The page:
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Playing by the Rules; Chamique's Grandma June raised a champion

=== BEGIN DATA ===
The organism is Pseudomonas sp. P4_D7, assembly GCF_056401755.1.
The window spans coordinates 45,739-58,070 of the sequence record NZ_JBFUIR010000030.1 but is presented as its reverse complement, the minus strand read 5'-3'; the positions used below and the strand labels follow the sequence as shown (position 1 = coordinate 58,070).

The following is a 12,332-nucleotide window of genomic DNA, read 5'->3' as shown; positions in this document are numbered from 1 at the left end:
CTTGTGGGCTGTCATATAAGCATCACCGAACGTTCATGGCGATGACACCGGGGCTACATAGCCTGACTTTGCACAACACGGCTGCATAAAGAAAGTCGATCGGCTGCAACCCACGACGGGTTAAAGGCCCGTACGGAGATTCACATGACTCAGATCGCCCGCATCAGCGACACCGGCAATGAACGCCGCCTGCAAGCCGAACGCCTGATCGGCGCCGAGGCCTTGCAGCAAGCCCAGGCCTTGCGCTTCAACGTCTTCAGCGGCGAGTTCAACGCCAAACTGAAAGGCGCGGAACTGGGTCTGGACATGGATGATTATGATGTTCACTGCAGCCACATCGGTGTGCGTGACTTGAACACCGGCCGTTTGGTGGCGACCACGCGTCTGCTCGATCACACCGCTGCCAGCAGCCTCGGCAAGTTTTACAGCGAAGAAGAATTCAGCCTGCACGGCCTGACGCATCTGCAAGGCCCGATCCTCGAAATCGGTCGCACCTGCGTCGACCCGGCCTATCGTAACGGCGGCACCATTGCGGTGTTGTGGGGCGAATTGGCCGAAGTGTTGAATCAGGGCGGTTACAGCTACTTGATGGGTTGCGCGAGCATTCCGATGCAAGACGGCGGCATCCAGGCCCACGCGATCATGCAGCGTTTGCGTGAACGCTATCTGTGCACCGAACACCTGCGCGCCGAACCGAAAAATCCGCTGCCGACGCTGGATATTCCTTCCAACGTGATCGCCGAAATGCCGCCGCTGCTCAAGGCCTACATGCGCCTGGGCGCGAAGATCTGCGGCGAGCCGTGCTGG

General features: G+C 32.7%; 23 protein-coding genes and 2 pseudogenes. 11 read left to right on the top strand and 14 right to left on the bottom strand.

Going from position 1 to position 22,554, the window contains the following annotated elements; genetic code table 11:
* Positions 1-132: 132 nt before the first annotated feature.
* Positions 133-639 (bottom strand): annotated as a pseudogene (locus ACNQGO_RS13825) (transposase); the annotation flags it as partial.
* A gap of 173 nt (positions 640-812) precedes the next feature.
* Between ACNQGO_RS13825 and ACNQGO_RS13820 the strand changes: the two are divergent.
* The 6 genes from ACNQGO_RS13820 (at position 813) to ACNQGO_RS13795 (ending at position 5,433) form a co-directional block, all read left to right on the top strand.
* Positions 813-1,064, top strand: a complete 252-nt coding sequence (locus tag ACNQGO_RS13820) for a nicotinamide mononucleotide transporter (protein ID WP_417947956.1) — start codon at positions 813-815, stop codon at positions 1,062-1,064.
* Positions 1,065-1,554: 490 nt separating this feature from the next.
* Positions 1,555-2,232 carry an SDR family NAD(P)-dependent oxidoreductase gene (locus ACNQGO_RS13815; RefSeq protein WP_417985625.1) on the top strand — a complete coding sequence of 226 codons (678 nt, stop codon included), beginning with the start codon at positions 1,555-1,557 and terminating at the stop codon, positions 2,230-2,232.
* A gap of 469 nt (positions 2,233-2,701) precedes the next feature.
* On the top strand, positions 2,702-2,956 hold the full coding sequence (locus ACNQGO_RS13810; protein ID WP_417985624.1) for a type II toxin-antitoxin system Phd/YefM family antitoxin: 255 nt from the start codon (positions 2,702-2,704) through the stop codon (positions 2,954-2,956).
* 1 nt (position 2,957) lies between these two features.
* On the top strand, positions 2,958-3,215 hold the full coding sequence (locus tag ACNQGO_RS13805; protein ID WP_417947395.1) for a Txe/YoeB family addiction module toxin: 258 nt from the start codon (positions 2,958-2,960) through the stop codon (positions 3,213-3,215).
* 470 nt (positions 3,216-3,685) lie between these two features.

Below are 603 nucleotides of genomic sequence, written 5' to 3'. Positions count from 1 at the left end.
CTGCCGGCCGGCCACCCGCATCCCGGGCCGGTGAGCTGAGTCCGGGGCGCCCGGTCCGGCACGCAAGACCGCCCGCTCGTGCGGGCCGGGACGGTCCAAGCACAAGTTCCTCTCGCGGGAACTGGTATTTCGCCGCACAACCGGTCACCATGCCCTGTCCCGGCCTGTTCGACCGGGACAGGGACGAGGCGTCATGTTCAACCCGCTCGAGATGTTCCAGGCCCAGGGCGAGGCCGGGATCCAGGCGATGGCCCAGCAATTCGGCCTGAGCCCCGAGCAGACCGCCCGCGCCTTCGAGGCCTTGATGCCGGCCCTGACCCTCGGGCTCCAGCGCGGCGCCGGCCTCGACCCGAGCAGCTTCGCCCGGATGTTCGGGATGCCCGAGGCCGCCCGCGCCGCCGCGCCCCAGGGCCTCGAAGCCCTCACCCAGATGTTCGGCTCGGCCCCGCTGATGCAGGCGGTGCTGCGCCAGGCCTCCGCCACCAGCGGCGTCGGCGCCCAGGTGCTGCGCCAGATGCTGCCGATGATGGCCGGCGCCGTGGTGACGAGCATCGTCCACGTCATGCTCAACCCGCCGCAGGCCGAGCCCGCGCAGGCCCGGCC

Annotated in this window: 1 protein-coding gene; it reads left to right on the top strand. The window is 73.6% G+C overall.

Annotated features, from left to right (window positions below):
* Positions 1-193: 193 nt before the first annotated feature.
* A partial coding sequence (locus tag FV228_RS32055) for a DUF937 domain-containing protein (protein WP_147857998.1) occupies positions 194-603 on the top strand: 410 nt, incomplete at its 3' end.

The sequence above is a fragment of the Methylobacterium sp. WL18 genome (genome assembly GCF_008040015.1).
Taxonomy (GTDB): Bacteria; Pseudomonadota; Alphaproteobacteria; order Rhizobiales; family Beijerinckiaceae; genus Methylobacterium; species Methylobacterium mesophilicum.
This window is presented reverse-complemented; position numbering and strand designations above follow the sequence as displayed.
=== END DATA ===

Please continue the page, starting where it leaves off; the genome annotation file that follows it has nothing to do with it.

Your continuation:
By Maria M. Cornelius, News-Sentinel assistant managing editor/nights May 28, 2002 Editor's Note: This article was orginally published on Aug. 30, 1998 QUEENS, N.Y. -- June Holdsclaw sat in her bedroom gazing at the television and wiping tears from her eyes. Her granddaughter, Chamique Holdsclaw, was playing in early June with the U.S. women's national team in Germany, and the championship game was being broadcast live from Berlin. Chamique, 21, who's regarded as the best women's basketball player in the country, is back for her senior year at the University of Tennessee and is expected to lead the Lady Vols to a fourth straight NCAA championship. From her apartment in Astoria in Queens, N.Y., June, 61, has watched her granddaughter on television on many occasions but never wept. To understand why she did this time, you have to realize how much the grandmother sacrificed, how hard the granddaughter worked and how far they both have come. THE BEGINNING June Elaine was the third of 13 children born to Isom and Nettie Barber of Camden, Ala., in Wilcox County. She played forward for the Camden Academy High School basketball team and developed a lifelong love of sports, especially basketball, football and track. She was born Nov. 24, 1936, and came of age in the 1950s, before the social upheaval of the '60s. "The little town I was from, we all got along," June said. She married Thurman Holdsclaw of North Carolina in 1956 after meeting him through some friends in Alabama. In 1965, they moved to Queens, where he worked for a state hospital and then for the U.S. Postal Service. In 1967 June Holdsclaw began working in medical records, first at Mount Sinai Medical Center and later for the city of New York. She now works for the medical records department of Jamaica Hospital in New York and will retire at the end of the year after she turns 62. The Holdsclaws, who later divorced, have three children: Thurman Jr., who died in 1995 at the age of 29 in a car accident; Anita, 35, who survived an operation on a benign brain tumor when she was 18, graduated from a college in New York and is employed as a case worker for the city; and Bonita, 40, who works in data entry for the city, is taking college courses and lives on Staten Island, N.Y. June has lived in Astoria Houses in Queens since 1965. She raised her children there and in 1988 took in Chamique, then 11, and her brother Davon, then 9, the children of Bonita Holdsclaw and William Johnson. The three-bedroom apartment is filled with trophies and full-page framed copies of newspaper articles extolling Chamique's accomplishments on the basketball court. The coffee table in the small living room has a basketball as a centerpiece -- signed by her teammates and coach and given to Chamique to commemorate her 2,000th point at Christ the King High School in Queens, which she led to four state championships and a national title. Chamique's weathered and tattered NCAA Rawlings basketball, which she carried to the nearby courts countless times, rests atop an umbrella stand. An end table and two shelves hold photographs of June's children and grandchildren, including Kassala, 4, and Thurman Holdsclaw III, 3, the children of Thurman Holdsclaw Jr., and his wife, Stacy Holdsclaw. He was a teacher on an American Indian reservation in Montana and was on his way to referee a basketball game when the car accident claimed his life. "So many memories in this apartment," June said. ASTORIA HOUSES To get to Astoria Houses, take the Grand Central Parkway to Astoria Boulevard -- a long thoroughfare lined with hair salons, antique stores, flea markets, grocery markets, loan and real estate offices, delis, fast-food restaurants, diners, liquor stores and a funeral home -- until it dead-ends into the sprawling complex of brick high-rises. June lives in a six-story building with a ground-floor lobby. An old elevator rattles its way through the shaft. The hallways are narrow and dimly lit. Astoria Houses, with mature trees, wooden benches and a children's flower garden, is positioned along the East River. The skyline of Manhattan rises on the other side of the river. "Yes, it is the projects," June said, and the area has its share of shootings and drug dealing. "But it's some good people who live here -- working people." For the kids, the New York Police Department runs the Police Athletic League on the ground floor of one building. The Community Center of Astoria is on the other side of the complex, another youth outreach program. On a recent August day, the walkways between the buildings were teeming with children roller-blading and riding bicycles. A few were pushing purloined grocery carts as fast as they could before jumping on to ride. About a length-of-the-floor pass from June's building are the basketball courts. CHAMIQUE'S ARRIVAL Chamique Shaunta Holdsclaw, born Aug. 9, 1977, in Flushing, N.Y., came to live with her grandmother in May 1988. Her brother, Davon, who will turn 18 this week, joined them a few months later. Their parents were splitting up, and the children needed a more stable home. "It wasn't working out for them. They didn't get along," June said. "That's a part of life -- people split up, one goes one way, one goes the other. ... When there's a lot of stress in the home, kids shouldn't be there." Chamique and Davon had visited with their grandmother for several years on weekends, during the summer and over holidays. "We were very close," June said. Davon returned home to his mother two years later, but Chamique, who continued to visit her mother on a regular basis, decided to stay in Astoria Houses with her grandmother. "My grandmother was older and wiser," said Chamique, who calls her "Grandma." "She put a lot of restrictions on me. I kind of liked it." June said her granddaughter was well-behaved and only got into trouble twice -- both times involving basketball. The first episode occurred near the end of her seventh-grade year at I.S. 126 in the public school system. "I didn't fit in good with the kids," Chamique said. The girls at the school called her a "flat leaver," because when school was out she would "flat leave" them to go play basketball with the boys, Chamique said. So one day the 12-year-old decided to skip school and head straight for the nearby courts at Astoria Park. She did this for three consecutive days. Chamique usually walked to and from school, but on this particular day her grandmother came to pick her up. She was told rather nonchalantly that her granddaughter had not been in school for several days. June, who had not been notified by the school -- as required -- that Chamique was absent, said she "got everybody crazy" -- the principal, the teacher and finally the New York Board of Education. "That got it straightened out," June said. "I was upset with her because of the danger of it. She was so young ... shooting hoops up there by herself." Said Chamique, "It never happened again." Besides attending school, June Holdsclaw had one other rule: On Sundays, Chamique was to go with her to Trinity Lutheran Church in Queens. If she didn't, Chamique couldn't play basketball that afternoon. One Sunday, when she was about 14, Chamique didn't go to church. She slipped off to the courts, thinking she could get back inside before her grandmother got home. "Sunday was the big day," Chamique said. "Everybody was out playing on Sunday." June returned and walked right past the court where Chamique -- the only girl among boys -- was playing ball. June went inside and changed out of her Sunday clothes. "She came out waving her shoe," said Chamique, gesturing with her hand and still remembering the sight of her grandmother approaching. "She made me come in. To this day some of (my friends) remember it." Said June, "I embarrassed her in front of her friends. She didn't like it. She was really, really hurt. She didn't say anything for a while. (Later that afternoon) she said she was sorry and wouldn't do it again." Chamique says now she is thankful for her grandmother's rules and structure. She also is thankful for her grandmother's calm method of discipline. "We would sit there and talk about things" to straighten out matters, Chamique said. That doesn't mean Chamique didn't know how to try to bend the rules. "She loved television," said June, who didn't want "to see kids doing nothing" and encouraged reading books. "We used to fall out over television, (but) I would fall asleep so she would (sometimes) watch what she wanted." But besides the rare unauthorized trips to the courts and watching TV without permission, Chamique was a quiet, polite child who obeyed rules and respected her grandmother. "Chamique's old-fashioned," June said. "They say that comes from being raised by me. I set a time for her to be home. If we say we're going to have dinner at a certain time, she had to be there. ... You see girls outside all night talking and talking. You never saw Chamique doing that. Chamique always knew what she wanted." What she wanted was simple: to play basketball. PRIVATE SCHOOL June decided Chamique needed a good education. Disenchanted with New York's public school system, she sought to have her granddaughter placed in a private school. Chamique passed an entrance test and was admitted to Queen Lutheran School. She finished middle school there and passed another test to gain admittance to Christ the King High School. Chamique was aware of its reputation in basketball and wanted to go there. June knew her granddaughter would get an education. By now, "I was used to paying school bills," June said. "I said, 'OK, we can swing it.'|" The grandmother paid the tuition and bought Chamique's school uniforms: button-down shirts and two skirts -- "a gray one and a preppy one that she never wore; she always wore the gray one." The private school tuition "was a sacrifice," June said. "I always would manage money pretty well. We lived on a budget. I always had a job and (sometimes worked) part time, too. It was worth it. "Being raised in the country, you learn how to do a lot of things. You learn how to save." Vincent Cannizzaro, the girls' basketball coach at Christ the King who also works for the inspector general's office for the state of New York, said, "I believe Chamique understands what a sacrifice her grandmother made -- sacrifice in a sense you're bringing up a child, coming to games. June was there for her. ... I think Chamique is very much aware how important her grandmother was to her." HOMEWORK & HOOPS Chamique said she did three things while growing up: attend school, complete her homework and head for the basketball courts. She played in the winter, in the rain. During the summer, she played six to eight hours a day. She earned her way onto the court with guys, honing her game and molding herself into one of the best to play on the streets of New York. She developed a soft fall-away jumper that couldn't be blocked, spin moves in the lane, an awareness of the game that only comes from countless time spent on the court. She also turned into a competitor. In street ball, if your team lost, you sat. The only way to keep playing was to win. June said her son, Thurman Jr., who was called "T," gave Chamique her first basketball when she was 4 years old. Thurman Jr., who played basketball for Rice High School in Manhattan, used to carry his niece on his shoulders to the courts. When she was a young girl, Chamique made a hoop out of a clothes hanger, rolled up a sock and would "shoot, shoot, shoot," June said. She first began playing organized basketball in the eighth grade at Queen Lutheran School. "They used to call her 'Skinny,' " said June, pointing to a photograph of a tall, gangly youngster dribbling down court for her middle school team. She went on to high school, becoming Christ the King's all-time leading scorer and rebounder and an All-American, among a host of other honors. She was named New York City's player of the year for three consecutive years, a feat unmatched by any male or female player. By the time Chamique was a senior, she was being heavily recruited by the top women's basketball programs in the country, including Tennessee, Connecticut, Louisiana Tech and Virginia. THE VISITS In September 1994, UT coaches Pat Summitt and Mickie DeMoss were the first to make a home visit to the Holdsclaw residence. They were nervous because UT had never before tried to sign aplayer from New York. They thought convincing her to come to Knoxville was going to be difficult. Chamique and her grandmother were nervous because this was the first official visit. Chamique wanted everything to be perfect. "She worked so hard to impress them, because Chamique's no housekeeper," June said laughing. "She was so nervous. She had everything in place." June said she immediately took to the two coaches. She opened her apartment door to the tiny DeMoss and the tall, imposing Summitt. "I didn't know Pat's eyes were so pretty," June said. "I went to the door and said, 'Oh, a model.' (And) Mickie is a little doll." The four sat in the living room. June listened intently. She didn't want to hear about how good a basketball player Chamique was or how much playing time she would get. The grandmother wanted to know about discipline and academics. DeMoss said team discipline was stressed. "We sell that fact," the coach said. "We use it as a positive." When the coaches discussed a curfew, Chamique wondered if that meant she had to be in by 10 p.m. According to DeMoss, the grandmother interjected, "Chamique, that's the rule. It doesn't matter if it's 9 p.m." "If you've got discipline," June told the coaches, "that's all I need to know." The grandmother is "a very soft-spoken woman, very low key," DeMoss said. "But when she does speak, it's a very wise thing that she says." Besides a disciplined program, the coaches had one other factor in their favor -- they were from the South. Summitt is a native Tennessean; DeMoss is originally from Louisiana. Said June, "I love Southern women. There is something about them I like. I'm from the South. I trust them more. Everything they told me ... everything they told Chamique has been truthful -- playing time, keeping your grades up. They said, 'Chamique, you have to earn everything you get.' " She also wanted to ensure someone was watching after her granddaughter. Summitt acknowledged that June "was very instrumental" in Chamique's decision to attend UT. "I could sense she had a comfort level with us, to take care of" her granddaughter, Summitt said. "She was looking for a home away from home." There were more home visits from other college coaches. One made quite an impression on June, but it wasn't a good one. Chamique declined to identify the school but said her grandmother dozed off during the visit. "I looked over, and she was asleep," Chamique said, laughing. "My grandmother doesn't like people who say 'Chamique this' and 'Chamique that.' She doesn't want to hear it." Coaches from other schools were telling Chamique she would be a starter. Summitt told her she had to earn her playing time. June "was very attentive" when Summitt and DeMoss visited, Chamique said, still laughing as she recounted the story. "She was sitting up and listening to what they had to say." THE TRIP Chamique and her grandmother visited the Knoxville campus in October 1994. The coaches had insisted June make the trip with her granddaughter. June knew of Knoxville. Several of her family members and friends from her hometown in Alabama went to Knoxville College. She had never been to Knoxville but pictured it as "a nice little town," she said. They arrived the weekend of the UT-Alabama football game. "I've never seen that many people (at a football game) in all the days of my life," June said. "I was shocked when I got there. It was larger than what I thought." She wanted her granddaughter to get an education, attend a university in the South -- "to see people, how they act, their culture" -- and live in "a small little town." She settled for two out of three. Chamique settled on Tennessee because of its winning tradition. She also had played AAU ball in the summer with then-UT players Tiffani Johnson and Laurie Milligan. "I knew Tennessee would provide the best place to play for a national championship," Chamique said. By the time they arrived back in New York, Chamique seemed to sense she wanted to attend UT after graduating from high school in June 1995, June said. June said she heard some rumblings from acquaintances about her granddaughter not staying closer to home. "People talked about it, (saying) 'Why'd you let her go down there?'|" June said. "I didn't want her that close to home. I wanted her to be on her own." THE SUMMER Chamique spent the summers of 1996 and 1997 taking classes at UT and working at Summitt's basketball camps. This summer, Chamique returned to Astoria. June has a herniated disk in her back and is facing surgery next week. She postponed it so she could spend time with her granddaughter while she was home. "I didn't want to be in the hospital while she was here," June said. Chamique returned to the playgrounds of her youth and worked on her game with the guys. She played until 1 a.m. some nights and said she learned some new moves on the court. Children would come courtside to watch and ask, "Is that the girl on TV?" Chamique said. She worked out four times a week for several hours a day at an exercise club in Manhattan to get in shape for the 1998-99 season. She celebrated her 21st birthday Aug. 9 while at home. Her grandmother still falls asleep watching television but instead of watching surreptitiously, the granddaughter turns it off. Chamique says it feels good to be home with her grandmother and "know she is there." "It's been wonderful having her home," June said. A stroll through Astoria Houses with Chamique and her grandmother one warm August afternoon brings dozens of well-wishers and autograph-seekers, mostly children. Chamique, despite the championships and constant attention, is still shy and soft-spoken. She is shocked at how often she is recognized. "I never thought it would be like this in New York City," said Chamique, who's pictured in a New York Knicks uniform on the cover of the latest issue of SLAM magazine, a national publication dedicated to the hoops scene. "I go to Manhattan, I go to Nike Town, they recognize me." June has seen this before. When she came to visit her granddaughter in Knoxville last season, they went to Kroger at 4918 Kingston Pike. Lady Vols fans were stopping Chamique in the aisles to chat and get autographs. "These were older ladies, like my age," June said. "She signed so nice. She talked to them." Chamique said she is approached by people seeking autographs everywhere she goes in Knoxville, whether she is dining out with teammates or her boyfriend or out shopping. "I like to go shop in the mall, (and) I'm not going to stop that," said Chamique, though she conceded the constant attention can be overwhelming. Shopping is apparently a habit honed at a young age. One Saturday before Easter when Chamique was about 4 years old, June was shopping for Sunday outfits for her granddaughter and a nephew. She selected the boy's outfit without any trouble. Chamique immediately saw what she liked at Macy's -- a checkered jacket, blue-and-white dress and white hat. "She saw it first; she knew what she wanted (even) at that age," June said. But the outfit was expensive, so they kept shopping. However, Chamique was not satisfied with any other choices. "I went to a lot of stores" that day, June said. "I was trying to get something cheaper." Finally, after a full day of shopping in New York, they returned to Macy's for the outfit. "She always wanted the most expensive thing in the store," June said. "She thought because she wanted it, she had to have it." Chamique's "been like that since she was little ... shop, shop, shop. And I hate to shop. Well, I could shop for shoes a lot. But clothes? I don't have the patience." THE FAMILY The grandmother has traveled to Knoxville to attend some games and has been to all three Final Fours -- 1996 in Charlotte, N.C.; 1997 in Cincinnati; and 1998 in Kansas City, Mo. "When my grandmother comes to Knoxville, everyone wants to talk to her. No one wants to talk to me. I feel neglected," Chamique said, laughing. In Kansas City, some people even asked June for her autograph, having her sign their seat cushions. Chamique's mother, Bonita, also has watched her daughter play basketball and attended the Final Four in Kansas City. Chamique said there was some tension between them when she decided to stay with her grandmother 10 years ago, but they have established a good relationship. "Me and my mom have like a friendship relationship," Chamique said. "I can call my mother and talk to her. ... We're so much alike." Chamique's father, William Johnson, lives in Manhattan and works as an automobile mechanic. "My dad has always been there for me and my brother," she said. "He's very involved." She said he visits them both and provides a male figure for her younger brother. "That's very important for him," Chamique said. The family will get together over the Christmas holidays, the next time Chamique returns to Astoria. UT plays Rutgers Jan. 3 in Madison Square Garden, which should be a homecoming of sorts for the New York native. THE FUTURE June sent her granddaughter away to college to grow up, and now she's almost ready for her to return to New York. There are two women's professional leagues -- the ABL and the WNBA -- and it's no secret Chamique wants to play. There's talk about million-dollar shoe and clothing endorsements to go with a pro contract. Her grandmother hopes she gets drafted by the New York Liberty of the WNBA so she can be near her again. Chamique won't say which league she prefers, but she has an obvious affinity for New York City. "Of course, it would be ideal for me to play here," Chamique said. Chamique could have left school early and joined the pro ranks this year, but her grandmother refused to allow it. She also doesn't expect Chamique to take care of her financially. "I don't expect anything from her," June said. "I'll have my own pension. I can spend my own money. I don't know if I would move or not. I've lived here 33 years. "People on the job were saying, 'Why don't you let Chamique go pro?' I said, 'Not over my dead body.' " A New York Times article last spring outlined the amount of money Chamique could make and suggested she could help her grandmother. "They had wrote the story I was so poor," said an obviously peeved June. "I'm poor, but I'm working poor. Whoever wrote that, I wanted to pop them over the head. "Money is not everything. If she makes money with basketball, fine. If she doesn't make money with basketball, she can go on to something else she likes." Chamique is majoring in political science. If she doesn't play professional ball, she is interested in being a sports agent. "First and foremost, I am a student," Chamique said. She will leave UT next spring with the one thing promised to her grandmother -- a degree. June said she will attend the commencement ceremony. "That's the only thing she owes me -- get that college education," she said. THE GOOD-BYE Chamique left Astoria on Aug. 20 to return to Tennessee. She rode back with her roommate, Zakiah Modeste, a UT track athlete who lives in New York. It was obvious her grandmother is going to miss her. She also knows her granddaughter is embarking on her final year in college. She knows Chamique's life is going to change rapidly after graduation. She will leave the rather insulated environment of collegiate athletics for the harsher spotlight of professional sports. "I think I can cope with it if she's doing what she wants to do," June said the day before Chamique left. "You have to let it go." At 7:10 a.m., Chamique loaded the last of her duffel bags into the car. Both grandmother and granddaughter wiped tears from their eyes. They hugged and said good-bye. Later that day, June is fretting like a grandmother. "I know she had to go," she said. "I just wish the summer would have been different. I don't think she got enough rest." Chamique will call her grandmother this school year to talk and for support. "We never talk about basketball," Chamique said. "She'll say, 'Have you been to church? Are you eating right? You look skinny.' " The calls home provide a respite from the demands on Chamique's time and coaches' and fans' expectations on and off the court. "You need a break from the hype," she said. Chamique will have a puppy for companionship in Knoxville, a male golden labrador called Rolex, named after the makers of the watch. But she knows she will miss her grandmother. "Probably a lot," she said. THE GAME June will watch the televised Lady Vols games this season on the TV in her room near the bed. It is unlikely any game she watches this season will affect her like the one she watched June 7. Chamique was a member of the U.S. national team, which was playing Russia in the gold-medal match in the Women's World Basketball Championships in Berlin. June thought of the young girl shooting hoops outside with the boys, the skinny child leading her middle school team. "I never thought it would come to this," June said. "When I see her on television, when I saw her in Germany, I cried. I said, 'I can't believe this is my grandchild.'|" Chamique was the youngest player on a team of veterans with years of combined international experience. Her grandmother realized then how far Chamique had come and how much she had helped her get there. "To raise someone from 11 years old and to accomplish a lot. ... It makes you feel good. ... I was so excited. "My God, this child came from Astoria, and now look at her in Germany." With tears flowing, the grandmother watched the gold medal ceremony after the United States won 71-65 and saw Chamique and her teammates celebrating on the victory stand. "I've been to games. I've watched games on TV. I've been running behind Chamique since the eighth grade. "It was the joy. ... Chamique had grown up."